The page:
Letikiros' 68-year old uncle, Gebrehiwot Amare, stands near her grave behind the church.
Letikiros' mother, now 53 years old, sits in front of her house looking over the plains of Meda.
Donkeys loaded with Jerry Cans head towards the Bembya River at dawn to collect water.
I'd first heard about Letikiros Hailu two years ago in a $10 hotel in Adwa, Ethiopia. I was with a group of charity: water supporters visiting water projects by day and one evening as we ate in the hotel restaurant, the hotel owner abruptly approached our table. Under bright florescent lights, he told our group the story of the girl who hung herself from a tree.
The story seemed far-fetched and intended to shock, and I remember doubting whether I really believed it all. But after confirming the basic facts through village elders, I began re-telling the story often.
"The water crisis isn't about mind-numbing statistics," I'd say. "It's about people like Letikiros Hailu. Real people with names and families. People living without hope and a future."
One day, I decided to go there and see it all for myself. I wanted to see if anything had changed for the village in the 14 years since the tragedy.
It was a 3-hour drive from Mekele and then a 9-hour walk over steep mountains to reach Meda, where I spent five nights living with this amazing community off-the-grid under a crescent moon and falling stars. I traveled there with a translator, and we were welcomed with open arms, fed goat and hard boiled eggs, and welcomed into our host family. I was deeply moved as I walked for water in Letikiros' footsteps, stood beneath the tree where she ended her life, and met the extraordinary people in her life who shared openly and compassionately with me.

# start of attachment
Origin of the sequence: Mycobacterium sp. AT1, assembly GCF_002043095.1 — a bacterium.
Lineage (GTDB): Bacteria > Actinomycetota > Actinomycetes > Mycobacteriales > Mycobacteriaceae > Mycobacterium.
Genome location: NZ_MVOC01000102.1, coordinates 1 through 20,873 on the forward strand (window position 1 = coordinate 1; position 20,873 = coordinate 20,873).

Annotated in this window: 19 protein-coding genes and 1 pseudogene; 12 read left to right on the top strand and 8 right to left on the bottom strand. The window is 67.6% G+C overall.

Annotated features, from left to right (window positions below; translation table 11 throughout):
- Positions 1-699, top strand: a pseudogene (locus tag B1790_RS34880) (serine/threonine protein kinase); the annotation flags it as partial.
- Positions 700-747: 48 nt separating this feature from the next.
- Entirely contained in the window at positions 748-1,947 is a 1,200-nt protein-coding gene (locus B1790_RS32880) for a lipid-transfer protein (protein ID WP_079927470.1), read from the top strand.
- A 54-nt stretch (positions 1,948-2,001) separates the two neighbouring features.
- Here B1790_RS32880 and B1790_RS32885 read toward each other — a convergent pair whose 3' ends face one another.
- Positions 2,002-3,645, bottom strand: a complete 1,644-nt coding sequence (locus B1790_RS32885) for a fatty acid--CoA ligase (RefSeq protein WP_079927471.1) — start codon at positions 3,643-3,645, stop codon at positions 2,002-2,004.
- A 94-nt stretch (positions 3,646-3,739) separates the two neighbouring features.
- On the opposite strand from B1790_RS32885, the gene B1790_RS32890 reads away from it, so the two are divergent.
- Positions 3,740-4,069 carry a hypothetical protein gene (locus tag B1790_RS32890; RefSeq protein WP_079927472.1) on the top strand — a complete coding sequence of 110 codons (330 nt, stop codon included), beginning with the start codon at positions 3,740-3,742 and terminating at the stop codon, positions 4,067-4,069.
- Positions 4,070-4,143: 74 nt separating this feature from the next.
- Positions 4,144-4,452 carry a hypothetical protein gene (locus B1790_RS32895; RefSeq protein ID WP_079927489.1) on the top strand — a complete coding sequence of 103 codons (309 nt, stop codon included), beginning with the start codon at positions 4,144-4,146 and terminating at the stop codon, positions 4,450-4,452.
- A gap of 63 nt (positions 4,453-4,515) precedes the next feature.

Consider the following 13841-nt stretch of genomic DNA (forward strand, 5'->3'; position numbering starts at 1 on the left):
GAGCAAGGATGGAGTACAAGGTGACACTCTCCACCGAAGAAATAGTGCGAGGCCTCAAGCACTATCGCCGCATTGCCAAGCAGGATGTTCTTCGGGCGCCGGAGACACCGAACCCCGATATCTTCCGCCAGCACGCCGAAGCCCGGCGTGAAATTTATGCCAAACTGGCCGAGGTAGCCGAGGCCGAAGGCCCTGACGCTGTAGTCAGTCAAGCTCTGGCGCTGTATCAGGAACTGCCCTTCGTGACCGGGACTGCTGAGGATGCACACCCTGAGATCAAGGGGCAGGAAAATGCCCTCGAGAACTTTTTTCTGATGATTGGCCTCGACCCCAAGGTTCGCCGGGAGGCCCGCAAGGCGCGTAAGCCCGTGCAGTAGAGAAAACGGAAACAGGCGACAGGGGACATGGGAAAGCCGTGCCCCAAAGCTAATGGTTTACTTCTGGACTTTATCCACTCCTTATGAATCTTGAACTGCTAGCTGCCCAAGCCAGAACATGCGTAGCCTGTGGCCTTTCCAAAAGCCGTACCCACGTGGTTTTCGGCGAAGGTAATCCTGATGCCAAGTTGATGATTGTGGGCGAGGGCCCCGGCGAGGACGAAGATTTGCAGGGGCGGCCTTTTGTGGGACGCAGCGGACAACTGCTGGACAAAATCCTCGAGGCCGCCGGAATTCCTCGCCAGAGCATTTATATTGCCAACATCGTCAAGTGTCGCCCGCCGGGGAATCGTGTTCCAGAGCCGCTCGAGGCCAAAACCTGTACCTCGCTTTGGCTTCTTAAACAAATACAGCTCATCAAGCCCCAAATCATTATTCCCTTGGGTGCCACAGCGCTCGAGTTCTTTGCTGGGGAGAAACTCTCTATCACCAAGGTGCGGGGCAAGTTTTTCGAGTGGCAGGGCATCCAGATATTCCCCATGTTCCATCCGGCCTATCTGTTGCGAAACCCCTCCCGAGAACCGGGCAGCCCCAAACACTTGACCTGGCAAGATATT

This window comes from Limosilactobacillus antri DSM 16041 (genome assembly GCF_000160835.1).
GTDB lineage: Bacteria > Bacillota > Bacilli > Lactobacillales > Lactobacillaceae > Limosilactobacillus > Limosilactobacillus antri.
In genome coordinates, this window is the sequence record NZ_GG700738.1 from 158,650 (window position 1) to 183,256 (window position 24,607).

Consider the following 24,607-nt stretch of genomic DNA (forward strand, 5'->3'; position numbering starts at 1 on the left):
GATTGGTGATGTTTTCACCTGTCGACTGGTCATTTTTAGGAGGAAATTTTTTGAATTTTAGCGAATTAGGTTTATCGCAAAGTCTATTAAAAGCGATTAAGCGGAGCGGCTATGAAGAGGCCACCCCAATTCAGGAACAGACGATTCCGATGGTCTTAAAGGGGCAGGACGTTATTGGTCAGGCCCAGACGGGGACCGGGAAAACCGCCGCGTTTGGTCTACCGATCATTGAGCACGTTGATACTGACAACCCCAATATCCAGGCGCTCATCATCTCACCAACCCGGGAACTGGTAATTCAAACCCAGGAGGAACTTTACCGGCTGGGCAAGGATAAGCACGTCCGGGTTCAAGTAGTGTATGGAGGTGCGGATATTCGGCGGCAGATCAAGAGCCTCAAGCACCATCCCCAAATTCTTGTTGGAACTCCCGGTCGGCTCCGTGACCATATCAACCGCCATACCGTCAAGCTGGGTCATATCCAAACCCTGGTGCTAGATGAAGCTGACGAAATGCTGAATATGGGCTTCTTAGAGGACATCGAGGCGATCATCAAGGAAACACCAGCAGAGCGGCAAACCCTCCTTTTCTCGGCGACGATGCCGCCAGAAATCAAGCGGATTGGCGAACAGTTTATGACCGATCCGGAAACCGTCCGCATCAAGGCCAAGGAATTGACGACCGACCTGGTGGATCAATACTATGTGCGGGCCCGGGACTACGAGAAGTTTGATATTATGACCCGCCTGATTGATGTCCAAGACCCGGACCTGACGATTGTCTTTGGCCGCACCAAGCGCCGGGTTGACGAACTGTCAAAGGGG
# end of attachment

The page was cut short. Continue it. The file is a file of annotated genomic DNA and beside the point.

I returned home even more committed to help the people of Tigray, and even more passionate about the cause of clean water. I firmly believe now more than ever, that water changes everything.
-- Scott Harrison, founder / CEO, charity: water / February, 2014
charity: water has been working in Tigray, Ethiopia with the government and local water partners since 2007 with a vision of 100% clean water coverage. With the help of hundreds of thousands of supporters around the world, we've now funded more than 3,000 water projects in Tigray that will serve over 1.1 million people with clean and safe water near their homes. As our hydrologists haven't been able to find groundwater in Meda, and the Bembya river source is more than 4.5 miles away, bringing clean water to the 2,800 people currently here will be challenging and costly, but we're determined to find a solution, most likely in the form of a piped water system. If successful, we will dedicate the clean water project to Letikiros.
If you'd like to donate to support the work of charity: water or if you'd like to sponsor a village water project, please visit charitywater.org. 100% of all donations directly fund water projects, as a small group of private supporters cover all administrative and operating costs.